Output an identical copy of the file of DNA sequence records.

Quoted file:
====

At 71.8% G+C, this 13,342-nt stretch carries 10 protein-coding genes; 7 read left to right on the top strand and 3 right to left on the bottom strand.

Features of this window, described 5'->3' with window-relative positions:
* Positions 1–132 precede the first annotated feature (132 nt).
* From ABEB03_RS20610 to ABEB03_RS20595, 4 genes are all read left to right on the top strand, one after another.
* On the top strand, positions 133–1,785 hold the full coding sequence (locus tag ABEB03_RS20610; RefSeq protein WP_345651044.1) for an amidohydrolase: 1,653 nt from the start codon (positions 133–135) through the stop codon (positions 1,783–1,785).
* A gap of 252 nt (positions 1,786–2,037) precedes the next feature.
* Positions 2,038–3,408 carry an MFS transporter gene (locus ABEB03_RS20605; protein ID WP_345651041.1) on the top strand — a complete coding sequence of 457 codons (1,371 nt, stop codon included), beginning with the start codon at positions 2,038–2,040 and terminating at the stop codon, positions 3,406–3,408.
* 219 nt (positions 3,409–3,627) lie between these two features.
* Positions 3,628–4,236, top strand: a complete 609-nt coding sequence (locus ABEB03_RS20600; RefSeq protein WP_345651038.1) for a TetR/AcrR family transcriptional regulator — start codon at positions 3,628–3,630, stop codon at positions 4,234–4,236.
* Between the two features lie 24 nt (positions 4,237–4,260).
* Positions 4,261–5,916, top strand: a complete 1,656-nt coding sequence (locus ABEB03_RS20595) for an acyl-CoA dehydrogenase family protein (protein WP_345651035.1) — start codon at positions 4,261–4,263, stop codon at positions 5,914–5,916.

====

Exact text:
At 71.8% G+C, this 13,342-nt stretch carries 10 protein-coding genes; 7 read left to right on the top strand and 3 right to left on the bottom strand.

Features of this window, described 5'->3' with window-relative positions:
* Positions 1–132 precede the first annotated feature (132 nt).
* From ABEB03_RS20610 to ABEB03_RS20595, 4 genes are all read left to right on the top strand, one after another.
* On the top strand, positions 133–1,785 hold the full coding sequence (locus tag ABEB03_RS20610; RefSeq protein WP_345651044.1) for an amidohydrolase: 1,653 nt from the start codon (positions 133–135) through the stop codon (positions 1,783–1,785).
* A gap of 252 nt (positions 1,786–2,037) precedes the next feature.
* Positions 2,038–3,408 carry an MFS transporter gene (locus ABEB03_RS20605; protein ID WP_345651041.1) on the top strand — a complete coding sequence of 457 codons (1,371 nt, stop codon included), beginning with the start codon at positions 2,038–2,040 and terminating at the stop codon, positions 3,406–3,408.
* 219 nt (positions 3,409–3,627) lie between these two features.
* Positions 3,628–4,236, top strand: a complete 609-nt coding sequence (locus ABEB03_RS20600; RefSeq protein WP_345651038.1) for a TetR/AcrR family transcriptional regulator — start codon at positions 3,628–3,630, stop codon at positions 4,234–4,236.
* Between the two features lie 24 nt (positions 4,237–4,260).
* Positions 4,261–5,916, top strand: a complete 1,656-nt coding sequence (locus ABEB03_RS20595) for an acyl-CoA dehydrogenase family protein (protein WP_345651035.1) — start codon at positions 4,261–4,263, stop codon at positions 5,914–5,916.